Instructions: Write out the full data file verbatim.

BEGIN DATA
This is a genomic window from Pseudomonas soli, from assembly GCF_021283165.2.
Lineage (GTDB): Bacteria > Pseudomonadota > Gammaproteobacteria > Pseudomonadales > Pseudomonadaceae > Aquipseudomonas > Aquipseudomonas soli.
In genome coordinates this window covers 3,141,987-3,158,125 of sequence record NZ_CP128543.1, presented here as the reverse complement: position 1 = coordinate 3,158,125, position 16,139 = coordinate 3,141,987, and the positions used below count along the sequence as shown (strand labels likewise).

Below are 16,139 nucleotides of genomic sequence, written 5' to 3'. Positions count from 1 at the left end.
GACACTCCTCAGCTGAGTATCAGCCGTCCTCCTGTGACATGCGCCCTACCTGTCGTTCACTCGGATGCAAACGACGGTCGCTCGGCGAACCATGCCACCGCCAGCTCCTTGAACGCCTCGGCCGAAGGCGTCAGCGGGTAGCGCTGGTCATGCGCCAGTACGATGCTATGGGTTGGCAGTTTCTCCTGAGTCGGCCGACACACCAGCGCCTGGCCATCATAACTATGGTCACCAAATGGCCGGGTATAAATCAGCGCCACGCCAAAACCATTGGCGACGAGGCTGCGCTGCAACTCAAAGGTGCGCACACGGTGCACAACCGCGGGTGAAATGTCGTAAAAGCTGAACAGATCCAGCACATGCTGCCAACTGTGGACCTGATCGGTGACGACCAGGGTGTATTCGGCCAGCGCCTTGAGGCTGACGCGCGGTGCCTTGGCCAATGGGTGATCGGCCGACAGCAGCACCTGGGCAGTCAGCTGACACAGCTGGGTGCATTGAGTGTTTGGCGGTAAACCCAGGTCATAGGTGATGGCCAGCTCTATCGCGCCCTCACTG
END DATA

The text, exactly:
This is a genomic window from Pseudomonas soli, from assembly GCF_021283165.2.
Lineage (GTDB): Bacteria > Pseudomonadota > Gammaproteobacteria > Pseudomonadales > Pseudomonadaceae > Aquipseudomonas > Aquipseudomonas soli.
In genome coordinates this window covers 3,141,987-3,158,125 of sequence record NZ_CP128543.1, presented here as the reverse complement: position 1 = coordinate 3,158,125, position 16,139 = coordinate 3,141,987, and the positions used below count along the sequence as shown (strand labels likewise).

Below are 16,139 nucleotides of genomic sequence, written 5' to 3'. Positions count from 1 at the left end.
GACACTCCTCAGCTGAGTATCAGCCGTCCTCCTGTGACATGCGCCCTACCTGTCGTTCACTCGGATGCAAACGACGGTCGCTCGGCGAACCATGCCACCGCCAGCTCCTTGAACGCCTCGGCCGAAGGCGTCAGCGGGTAGCGCTGGTCATGCGCCAGTACGATGCTATGGGTTGGCAGTTTCTCCTGAGTCGGCCGACACACCAGCGCCTGGCCATCATAACTATGGTCACCAAATGGCCGGGTATAAATCAGCGCCACGCCAAAACCATTGGCGACGAGGCTGCGCTGCAACTCAAAGGTGCGCACACGGTGCACAACCGCGGGTGAAATGTCGTAAAAGCTGAACAGATCCAGCACATGCTGCCAACTGTGGACCTGATCGGTGACGACCAGGGTGTATTCGGCCAGCGCCTTGAGGCTGACGCGCGGTGCCTTGGCCAATGGGTGATCGGCCGACAGCAGCACCTGGGCAGTCAGCTGACACAGCTGGGTGCATTGAGTGTTTGGCGGTAAACCCAGGTCATAGGTGATGGCCAGCTCTATCGCGCCCTCACTG